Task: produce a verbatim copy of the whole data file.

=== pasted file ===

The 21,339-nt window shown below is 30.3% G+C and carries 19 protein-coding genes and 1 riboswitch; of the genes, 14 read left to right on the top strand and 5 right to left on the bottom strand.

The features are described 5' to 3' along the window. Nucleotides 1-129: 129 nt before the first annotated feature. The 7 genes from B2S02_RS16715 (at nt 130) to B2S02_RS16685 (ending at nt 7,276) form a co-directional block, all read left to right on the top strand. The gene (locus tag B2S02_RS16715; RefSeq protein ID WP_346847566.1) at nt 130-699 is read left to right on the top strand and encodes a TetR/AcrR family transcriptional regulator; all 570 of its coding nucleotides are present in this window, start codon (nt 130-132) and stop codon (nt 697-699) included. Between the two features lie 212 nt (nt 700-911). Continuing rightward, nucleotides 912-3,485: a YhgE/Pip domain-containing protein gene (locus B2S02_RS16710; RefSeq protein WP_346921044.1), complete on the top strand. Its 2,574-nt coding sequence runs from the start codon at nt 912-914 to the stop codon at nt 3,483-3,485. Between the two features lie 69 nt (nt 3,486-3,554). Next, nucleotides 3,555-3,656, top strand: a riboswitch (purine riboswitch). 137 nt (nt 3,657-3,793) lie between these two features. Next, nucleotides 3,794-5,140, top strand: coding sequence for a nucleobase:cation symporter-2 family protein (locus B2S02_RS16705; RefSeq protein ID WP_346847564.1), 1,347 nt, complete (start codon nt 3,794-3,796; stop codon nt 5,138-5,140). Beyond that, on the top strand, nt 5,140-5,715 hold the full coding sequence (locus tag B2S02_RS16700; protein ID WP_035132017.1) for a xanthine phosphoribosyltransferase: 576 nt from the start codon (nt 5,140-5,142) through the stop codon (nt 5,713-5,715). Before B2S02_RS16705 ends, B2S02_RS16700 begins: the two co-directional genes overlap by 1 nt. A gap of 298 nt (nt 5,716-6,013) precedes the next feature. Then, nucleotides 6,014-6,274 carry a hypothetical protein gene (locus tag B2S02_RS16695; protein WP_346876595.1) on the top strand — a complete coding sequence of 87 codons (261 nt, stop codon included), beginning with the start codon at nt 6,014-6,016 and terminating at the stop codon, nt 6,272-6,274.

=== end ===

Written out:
The 21,339-nt window shown below is 30.3% G+C and carries 19 protein-coding genes and 1 riboswitch; of the genes, 14 read left to right on the top strand and 5 right to left on the bottom strand.

The features are described 5' to 3' along the window. Nucleotides 1-129: 129 nt before the first annotated feature. The 7 genes from B2S02_RS16715 (at nt 130) to B2S02_RS16685 (ending at nt 7,276) form a co-directional block, all read left to right on the top strand. The gene (locus tag B2S02_RS16715; RefSeq protein ID WP_346847566.1) at nt 130-699 is read left to right on the top strand and encodes a TetR/AcrR family transcriptional regulator; all 570 of its coding nucleotides are present in this window, start codon (nt 130-132) and stop codon (nt 697-699) included. Between the two features lie 212 nt (nt 700-911). Continuing rightward, nucleotides 912-3,485: a YhgE/Pip domain-containing protein gene (locus B2S02_RS16710; RefSeq protein WP_346921044.1), complete on the top strand. Its 2,574-nt coding sequence runs from the start codon at nt 912-914 to the stop codon at nt 3,483-3,485. Between the two features lie 69 nt (nt 3,486-3,554). Next, nucleotides 3,555-3,656, top strand: a riboswitch (purine riboswitch). 137 nt (nt 3,657-3,793) lie between these two features. Next, nucleotides 3,794-5,140, top strand: coding sequence for a nucleobase:cation symporter-2 family protein (locus B2S02_RS16705; RefSeq protein ID WP_346847564.1), 1,347 nt, complete (start codon nt 3,794-3,796; stop codon nt 5,138-5,140). Beyond that, on the top strand, nt 5,140-5,715 hold the full coding sequence (locus tag B2S02_RS16700; protein ID WP_035132017.1) for a xanthine phosphoribosyltransferase: 576 nt from the start codon (nt 5,140-5,142) through the stop codon (nt 5,713-5,715). Before B2S02_RS16705 ends, B2S02_RS16700 begins: the two co-directional genes overlap by 1 nt. A gap of 298 nt (nt 5,716-6,013) precedes the next feature. Then, nucleotides 6,014-6,274 carry a hypothetical protein gene (locus tag B2S02_RS16695; protein WP_346876595.1) on the top strand — a complete coding sequence of 87 codons (261 nt, stop codon included), beginning with the start codon at nt 6,014-6,016 and terminating at the stop codon, nt 6,272-6,274.